Equipoise dated January 6, 1942, location unknown. Photo courtesy of  The Mariners' Museum.

The Sinking of Equipoise:

The ship originally started off as the freighter, Chanda owned and operated by the British Steam Navigation Company from 1906 to 1925. In 1925 it was sold to the Italian Navigation Company and renamed Pietro Campanella. On August 23, 1941, it was seized by the United States on the executive order and turned over to the War Shipping Administration and renamed Equipoise. At this time it was registered in Panama. On October 3, 1942, it was given to International Freighting Co. under GAA (General Agency Agreement) agreement.

On January 17, 1942, the ship departed New York heading for Rio de Janeiro with a load of unspecified cargo. It stopped in Norfolk, Virginia on January 19, 1942, On January 23, it departed Norfolk headed to its destination. Equipoise arrived in Rio de Janerio on February 25 and departed on March 5 headed to Baltimore, Maryland. Onboard was 8,000 tons of manganese ore. Manganese ore was predominately used in the making of steel.  So to say the least in wartime, it was precious cargo.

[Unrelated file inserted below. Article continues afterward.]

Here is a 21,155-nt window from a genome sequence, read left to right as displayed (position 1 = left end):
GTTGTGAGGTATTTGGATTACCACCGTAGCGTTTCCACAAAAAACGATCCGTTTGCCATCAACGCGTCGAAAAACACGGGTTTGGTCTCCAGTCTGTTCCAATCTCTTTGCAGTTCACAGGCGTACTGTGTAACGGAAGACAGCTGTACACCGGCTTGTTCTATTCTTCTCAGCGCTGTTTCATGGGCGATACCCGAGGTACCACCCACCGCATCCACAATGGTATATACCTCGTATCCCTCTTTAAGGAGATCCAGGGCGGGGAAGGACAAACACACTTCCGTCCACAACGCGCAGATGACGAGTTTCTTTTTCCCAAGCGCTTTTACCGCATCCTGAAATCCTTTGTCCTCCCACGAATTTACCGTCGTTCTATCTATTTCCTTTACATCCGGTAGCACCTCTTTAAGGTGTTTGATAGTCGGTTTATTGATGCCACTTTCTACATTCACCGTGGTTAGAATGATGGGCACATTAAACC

The Naval Routing Office at Rio gave Equipoise a specific track to maintain on its voyage to Baltimore. So traveling at a speed of eight knots it made it way up the coast. The Captain, John Anderson followed the protocol of running blacked out at night. Some of the men had been chosen to operate the ship's 4-inch deck gun, two machine guns on the poop deck, and two machine guns on the bridge.

Unfortunately, the preparations made in the case of an attack were all for naught. At 2:38 A.M. on March 27, 1942, the ship was hit by one torpedo from German U-boat U-160. This was the first ship to be attacked by this German U-boat.  The torpedo struck the starboard side of the ship between the #1 and #2 hatches, destroying the bottom of the ship. The ship sank within two minutes. A summary report stated: "It is believed that an entire bottom portion of the ship was blown out." In addition, the weight of its cargo of ore only added to its quick sinking.